It was George Bernard Shaw who at the 1894 performance of Manon Lescaut gave the opinion that 'Puccini looks to me more like the heir of Verdi than any of his rivals.'
Shaw knew his opera and Maxine of Petrona certainly knows her crime fiction and she has made a similar prediction here.
'there is no doubt in my mind that Helene Tursten has inherited the mantle of Maj Sjowall and Per Wahloo.'
'There have been many very good Scandinavian police procedurals since........but I don't think that anyone can better Helene Tursten.'
Well I have started Detective Inspector Huss, the first in the series, and I can begin to agree with Maxine.
This is a straightforward police procedural set in Gothenburg with a team of detectives methodically investigating a murder but with additional social commentary about Swedish society. A formula successfully begun over thirty years ago in the Martin Beck books.
'She's Finnish, married to a Swede, but speaks abominable Swedish. I found her through the recommendation of a friend of mine about two years ago. Only Finnish women can clean properly. Swedes are too lazy and Chileans and those types too ignorant.'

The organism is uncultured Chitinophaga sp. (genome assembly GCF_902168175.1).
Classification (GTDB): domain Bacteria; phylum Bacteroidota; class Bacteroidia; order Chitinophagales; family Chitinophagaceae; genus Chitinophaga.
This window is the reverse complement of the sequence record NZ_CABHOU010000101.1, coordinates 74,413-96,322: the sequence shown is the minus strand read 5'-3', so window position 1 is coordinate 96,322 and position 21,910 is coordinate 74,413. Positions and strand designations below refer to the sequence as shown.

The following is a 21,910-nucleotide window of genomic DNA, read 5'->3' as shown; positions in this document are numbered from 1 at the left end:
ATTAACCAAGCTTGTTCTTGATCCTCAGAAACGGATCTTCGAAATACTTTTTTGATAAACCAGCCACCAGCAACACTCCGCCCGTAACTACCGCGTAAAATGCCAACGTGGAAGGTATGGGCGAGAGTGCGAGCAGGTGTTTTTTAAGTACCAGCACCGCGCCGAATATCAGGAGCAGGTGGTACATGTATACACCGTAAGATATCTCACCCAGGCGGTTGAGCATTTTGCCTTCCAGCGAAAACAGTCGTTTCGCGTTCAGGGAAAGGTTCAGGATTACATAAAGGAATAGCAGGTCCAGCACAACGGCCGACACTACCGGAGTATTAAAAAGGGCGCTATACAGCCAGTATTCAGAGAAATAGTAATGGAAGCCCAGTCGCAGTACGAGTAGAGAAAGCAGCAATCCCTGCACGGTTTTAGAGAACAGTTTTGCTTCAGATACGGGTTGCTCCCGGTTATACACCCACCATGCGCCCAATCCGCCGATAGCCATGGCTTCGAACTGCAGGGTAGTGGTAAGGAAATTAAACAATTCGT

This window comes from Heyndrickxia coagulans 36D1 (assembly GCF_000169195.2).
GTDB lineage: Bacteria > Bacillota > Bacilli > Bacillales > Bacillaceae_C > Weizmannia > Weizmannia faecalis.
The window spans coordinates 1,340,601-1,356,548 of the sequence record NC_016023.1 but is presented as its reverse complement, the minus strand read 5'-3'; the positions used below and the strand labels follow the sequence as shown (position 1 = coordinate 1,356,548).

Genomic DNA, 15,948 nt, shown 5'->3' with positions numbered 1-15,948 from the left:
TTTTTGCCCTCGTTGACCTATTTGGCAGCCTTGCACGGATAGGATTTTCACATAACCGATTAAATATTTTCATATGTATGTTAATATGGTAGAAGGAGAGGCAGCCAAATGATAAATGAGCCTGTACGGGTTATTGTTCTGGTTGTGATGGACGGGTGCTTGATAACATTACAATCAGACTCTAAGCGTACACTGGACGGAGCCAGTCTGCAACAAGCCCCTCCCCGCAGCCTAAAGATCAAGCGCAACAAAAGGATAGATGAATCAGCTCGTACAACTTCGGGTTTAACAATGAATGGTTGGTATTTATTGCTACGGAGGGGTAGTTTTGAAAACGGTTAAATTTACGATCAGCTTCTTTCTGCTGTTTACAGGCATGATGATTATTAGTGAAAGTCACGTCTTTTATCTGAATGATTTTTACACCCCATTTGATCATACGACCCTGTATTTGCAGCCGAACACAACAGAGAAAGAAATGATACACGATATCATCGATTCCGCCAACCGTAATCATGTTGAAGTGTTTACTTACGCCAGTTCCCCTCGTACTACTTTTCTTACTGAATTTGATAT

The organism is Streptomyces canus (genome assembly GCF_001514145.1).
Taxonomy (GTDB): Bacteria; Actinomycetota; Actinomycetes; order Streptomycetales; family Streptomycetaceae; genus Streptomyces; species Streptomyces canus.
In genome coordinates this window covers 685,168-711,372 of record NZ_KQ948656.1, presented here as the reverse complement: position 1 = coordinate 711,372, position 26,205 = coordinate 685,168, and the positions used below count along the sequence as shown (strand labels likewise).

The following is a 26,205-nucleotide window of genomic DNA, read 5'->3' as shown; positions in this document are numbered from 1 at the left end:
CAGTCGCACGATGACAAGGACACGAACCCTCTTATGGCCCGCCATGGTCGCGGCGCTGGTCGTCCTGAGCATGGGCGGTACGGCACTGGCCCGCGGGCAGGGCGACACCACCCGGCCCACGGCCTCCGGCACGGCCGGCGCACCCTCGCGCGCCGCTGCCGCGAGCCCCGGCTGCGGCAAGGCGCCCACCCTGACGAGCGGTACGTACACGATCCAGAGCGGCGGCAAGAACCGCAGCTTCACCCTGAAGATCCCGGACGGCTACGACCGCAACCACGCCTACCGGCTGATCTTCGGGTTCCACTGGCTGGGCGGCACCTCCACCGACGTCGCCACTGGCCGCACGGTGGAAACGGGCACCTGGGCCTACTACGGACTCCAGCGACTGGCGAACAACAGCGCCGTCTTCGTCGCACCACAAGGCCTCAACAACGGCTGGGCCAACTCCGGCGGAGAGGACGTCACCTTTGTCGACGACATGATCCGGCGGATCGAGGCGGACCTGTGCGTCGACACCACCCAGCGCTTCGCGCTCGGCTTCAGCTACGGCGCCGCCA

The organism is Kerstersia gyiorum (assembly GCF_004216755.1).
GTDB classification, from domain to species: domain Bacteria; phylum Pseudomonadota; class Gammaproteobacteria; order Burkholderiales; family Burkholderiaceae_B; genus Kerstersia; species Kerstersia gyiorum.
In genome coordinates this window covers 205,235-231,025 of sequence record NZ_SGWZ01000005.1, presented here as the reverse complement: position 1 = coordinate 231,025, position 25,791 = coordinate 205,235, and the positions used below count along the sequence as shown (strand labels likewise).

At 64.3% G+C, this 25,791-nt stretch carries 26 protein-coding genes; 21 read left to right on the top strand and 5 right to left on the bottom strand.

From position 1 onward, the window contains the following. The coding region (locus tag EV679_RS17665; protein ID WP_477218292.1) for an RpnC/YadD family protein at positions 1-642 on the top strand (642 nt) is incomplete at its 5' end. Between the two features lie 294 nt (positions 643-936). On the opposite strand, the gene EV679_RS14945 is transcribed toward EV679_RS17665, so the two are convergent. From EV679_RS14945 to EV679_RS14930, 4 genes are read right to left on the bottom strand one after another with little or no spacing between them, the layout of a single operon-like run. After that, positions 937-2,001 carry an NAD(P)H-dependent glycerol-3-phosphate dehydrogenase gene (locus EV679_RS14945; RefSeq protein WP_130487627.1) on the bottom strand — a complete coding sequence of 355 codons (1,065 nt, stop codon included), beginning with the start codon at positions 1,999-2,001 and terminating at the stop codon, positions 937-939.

And we were told on a train from Uppsala to Stockholm that Lapps were the 'Swedish Apaches'. Admittedly the Lapp in question was blind drunk so his opinions could not be relied upon, but he did say that Sweden was the best country in the world to be an 'oppressed minority'.
I am enjoying Detective Inspector Huss immensely although the Soho Crime edition paperback print is slightly smaller than the optimum size for my eyes.
I discovered that she had been a nurse and then a dentist, who had been pensioned off at the early age of 39 after developing a chronic rheumatic disorder. Well dentistry's loss was certainly crime fiction's gain and working in nursing and dentistry would give you a large reservoir of characters and experiences for your stories.